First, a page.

Collaborators who need to ideate, brainstorm, or problem-solve are faced with a number of hurdles. Ideating over distance, or when an ideal physical space isn’t available, is a difficult process. Technology could be far better suited to addressing this issue by creating a virtual space more friendly to the “creative juices”, perhaps by helping people organize long lists of ideas, draw connections, or break through roadblocks. These abilities could take on a whole new dimension when applied to “long-term ideation”, when collaborators working on ongoing projects need a steady stream of fresh ideas. Tools that help achieve this goal would be useful in any creative or problem-solving project, whether conducted at a distance or locally.
Because social circles typically contain only people in similar stages of life, young people today have relatively limited contact with older and more experienced individuals. Those who manage to find this in formal or informal mentorships benefit greatly from their inherited wisdom. But the current method of establishing these relationships relies on haphazard coincidences in the workplace or research lab. Technology could not only make these mentorships easier to initiate, but could also facilitate ongoing communication and advising. Such an application could serve both those young people in need of guidance and older people who are looking to expand their professional networks or simply pass on what they’ve learned.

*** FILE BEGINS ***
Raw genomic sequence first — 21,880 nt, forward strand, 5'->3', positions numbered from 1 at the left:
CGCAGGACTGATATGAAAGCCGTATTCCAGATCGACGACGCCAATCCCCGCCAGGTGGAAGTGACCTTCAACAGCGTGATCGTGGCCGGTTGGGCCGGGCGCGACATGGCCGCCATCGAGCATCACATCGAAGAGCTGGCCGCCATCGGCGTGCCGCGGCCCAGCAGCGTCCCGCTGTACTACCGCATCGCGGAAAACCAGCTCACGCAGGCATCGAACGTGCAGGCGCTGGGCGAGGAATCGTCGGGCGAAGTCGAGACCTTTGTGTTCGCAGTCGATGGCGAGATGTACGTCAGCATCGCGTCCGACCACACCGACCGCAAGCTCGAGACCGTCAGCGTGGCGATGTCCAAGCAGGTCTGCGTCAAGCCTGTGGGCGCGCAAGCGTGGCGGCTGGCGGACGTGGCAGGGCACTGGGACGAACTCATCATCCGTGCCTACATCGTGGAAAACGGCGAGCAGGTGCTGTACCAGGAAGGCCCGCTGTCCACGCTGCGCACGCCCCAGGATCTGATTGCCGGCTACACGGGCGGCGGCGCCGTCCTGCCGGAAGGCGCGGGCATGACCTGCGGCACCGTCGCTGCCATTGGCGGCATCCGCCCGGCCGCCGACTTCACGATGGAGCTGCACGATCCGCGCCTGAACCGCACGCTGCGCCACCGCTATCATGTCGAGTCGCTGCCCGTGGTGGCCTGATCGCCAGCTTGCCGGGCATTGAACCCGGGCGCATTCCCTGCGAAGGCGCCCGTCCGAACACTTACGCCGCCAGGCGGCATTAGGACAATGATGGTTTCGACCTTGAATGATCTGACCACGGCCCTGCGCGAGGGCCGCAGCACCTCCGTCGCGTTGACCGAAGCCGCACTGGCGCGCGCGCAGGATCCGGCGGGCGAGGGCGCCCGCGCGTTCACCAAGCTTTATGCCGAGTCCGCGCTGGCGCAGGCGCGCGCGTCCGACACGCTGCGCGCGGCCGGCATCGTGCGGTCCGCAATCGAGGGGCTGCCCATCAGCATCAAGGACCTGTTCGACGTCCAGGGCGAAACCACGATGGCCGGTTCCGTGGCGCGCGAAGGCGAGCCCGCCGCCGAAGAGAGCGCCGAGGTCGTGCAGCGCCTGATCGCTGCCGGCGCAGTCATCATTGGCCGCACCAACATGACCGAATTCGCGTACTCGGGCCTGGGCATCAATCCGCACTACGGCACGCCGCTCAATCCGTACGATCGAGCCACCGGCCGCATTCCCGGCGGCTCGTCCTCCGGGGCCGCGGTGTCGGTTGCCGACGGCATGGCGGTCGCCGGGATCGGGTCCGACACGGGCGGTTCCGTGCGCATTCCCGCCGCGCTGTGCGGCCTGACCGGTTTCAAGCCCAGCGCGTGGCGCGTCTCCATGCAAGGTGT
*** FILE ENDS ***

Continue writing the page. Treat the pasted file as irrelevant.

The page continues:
Today’s partygoers already use a variety of apps and technologies to coordinate, commemorate, and celebrate their nights: Find My Friends to meet up, SMS to deliberate on new activities and destinations, Grooveshark to create a collective atmosphere, Snapchat to take questionable pictures for review the next morning, and Instagram to post performative selfies. This fragmentation reflects the lack of a coherent technological resource to augment this common social experience. Target users will be 18-30 year olds who regularly attend parties or go out to clubs. The primary context would be during a night out and the morning after, not while trying to find something to do (there are plenty of attempted universal event aggregators).